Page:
What Are Covid-19 Liability Waivers?

If you have visited the gym, a yoga studio, or a hair salon, you may have been asked to sign a “COVID-19 LIABILITY WAIVER,” or something similarly titled. Do you know what you are signing? If not, here is some basic information you need to know.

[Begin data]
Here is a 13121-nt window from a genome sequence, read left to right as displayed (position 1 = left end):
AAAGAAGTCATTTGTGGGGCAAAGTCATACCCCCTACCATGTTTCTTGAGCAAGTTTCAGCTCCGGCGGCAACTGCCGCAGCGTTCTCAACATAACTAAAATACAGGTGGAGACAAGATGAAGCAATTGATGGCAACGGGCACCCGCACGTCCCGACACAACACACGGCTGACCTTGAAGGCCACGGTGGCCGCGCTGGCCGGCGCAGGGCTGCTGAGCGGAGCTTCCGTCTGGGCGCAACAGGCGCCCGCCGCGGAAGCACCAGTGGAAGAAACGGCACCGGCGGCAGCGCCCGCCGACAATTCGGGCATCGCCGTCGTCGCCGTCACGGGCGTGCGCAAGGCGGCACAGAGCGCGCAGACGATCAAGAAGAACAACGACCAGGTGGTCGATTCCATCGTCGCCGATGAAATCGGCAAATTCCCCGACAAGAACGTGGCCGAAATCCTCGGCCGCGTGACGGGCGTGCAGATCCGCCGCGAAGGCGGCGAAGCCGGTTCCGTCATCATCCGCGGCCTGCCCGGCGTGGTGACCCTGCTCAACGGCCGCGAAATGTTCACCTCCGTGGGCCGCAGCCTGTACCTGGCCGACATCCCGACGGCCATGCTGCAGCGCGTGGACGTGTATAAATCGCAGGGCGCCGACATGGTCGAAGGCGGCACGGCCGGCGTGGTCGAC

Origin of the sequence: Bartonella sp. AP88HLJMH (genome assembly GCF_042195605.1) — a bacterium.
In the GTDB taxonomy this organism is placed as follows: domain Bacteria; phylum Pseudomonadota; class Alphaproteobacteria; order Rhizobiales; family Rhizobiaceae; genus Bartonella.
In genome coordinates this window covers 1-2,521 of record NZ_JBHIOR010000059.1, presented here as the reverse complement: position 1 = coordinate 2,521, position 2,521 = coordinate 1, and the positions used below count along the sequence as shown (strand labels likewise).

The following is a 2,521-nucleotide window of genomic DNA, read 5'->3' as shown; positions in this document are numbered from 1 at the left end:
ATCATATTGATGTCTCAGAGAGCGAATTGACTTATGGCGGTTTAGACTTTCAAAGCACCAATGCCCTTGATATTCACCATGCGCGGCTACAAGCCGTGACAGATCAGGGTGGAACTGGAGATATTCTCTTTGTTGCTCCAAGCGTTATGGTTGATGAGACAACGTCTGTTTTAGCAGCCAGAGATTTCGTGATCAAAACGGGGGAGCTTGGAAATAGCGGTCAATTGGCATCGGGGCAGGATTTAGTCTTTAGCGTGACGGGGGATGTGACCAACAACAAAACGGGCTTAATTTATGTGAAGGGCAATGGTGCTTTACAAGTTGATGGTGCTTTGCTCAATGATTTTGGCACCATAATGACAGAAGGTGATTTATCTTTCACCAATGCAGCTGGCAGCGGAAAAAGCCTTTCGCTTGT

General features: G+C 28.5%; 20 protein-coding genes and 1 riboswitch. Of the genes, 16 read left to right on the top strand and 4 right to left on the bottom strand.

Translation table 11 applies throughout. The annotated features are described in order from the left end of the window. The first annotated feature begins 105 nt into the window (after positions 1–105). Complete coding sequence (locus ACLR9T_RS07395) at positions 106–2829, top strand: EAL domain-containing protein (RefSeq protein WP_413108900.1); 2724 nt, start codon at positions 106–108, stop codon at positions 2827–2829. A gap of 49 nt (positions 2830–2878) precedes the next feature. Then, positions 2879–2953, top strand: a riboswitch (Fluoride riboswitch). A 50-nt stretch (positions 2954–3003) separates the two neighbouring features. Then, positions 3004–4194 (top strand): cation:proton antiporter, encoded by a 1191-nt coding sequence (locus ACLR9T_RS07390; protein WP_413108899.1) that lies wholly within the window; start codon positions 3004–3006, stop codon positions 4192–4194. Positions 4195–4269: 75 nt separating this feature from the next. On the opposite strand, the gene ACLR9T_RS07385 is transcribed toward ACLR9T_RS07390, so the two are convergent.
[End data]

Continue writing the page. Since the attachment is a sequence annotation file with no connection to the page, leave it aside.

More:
A waiver is, in its most basic form, a contract between two parties where one party (the customer) agrees to not hold the other party (the business owner) liable for injuries resulting from the business owner’s conduct. A business owner can use a properly drafted COVID-19 waiver to prevent a customer from recovering damages against the business owner if the customer proves that he or she contracted COVID-19 while on the business owner’s premises. A waiver needs to clearly specify the types of activities, circumstances, or situations that it encompasses and for which the customer agrees to relieve the business owner from a duty of care. In this way, the customer will be put on notice of the range of dangers for which he or she assumes the risk of injury, enabling him or her to minimize the risks by exercising a greater degree of caution. With regard to COVID-19, this would mean that the waiver must contain clear, explicit and unequivocal language that the customer is relieving the business from injuries or damages resulting from contracting COVID-19 while on the premises of the business. Moreover, the waiver cannot be against the settled public policy of the state. In Illinois, waivers are contrary to public policy if they they are: (1) between an employer and employee; (2) between the public and those charged with a duty of public service, such as a common carrier or a public utility; or (3) between parties where there is a disparity of bargaining power such that the agreement does not represent a free choice on the part of the plaintiff.  Summing this all up, at the most basic level, waivers need to be clear, voluntary and not against public policy of the state. Because waivers are essentially contracts between two parties, the waiver is only applicable between those two parties. What this means is that if you walk into a business and ultimately contract COVID-19 from that business, the waiver you signed may prevent you from suing that business for your personal injuries. However, if one of your friends contracts COVID-19 from you, the waiver that you signed will not prevent your friend from suing the business where you contracted COVID-19 from. While the business owner may have other defenses available in a lawsuit filed by your friend, he or she will not be able to use the waiver you signed to prevent your friend from recovering damages against the business. In the end, a customer should take waivers seriously, and he or she should ensure that they understand what they are waiving. For more information about COVID-19 liability waivers, contact one of our attorneys at [email protected] or (708) 576-1624.

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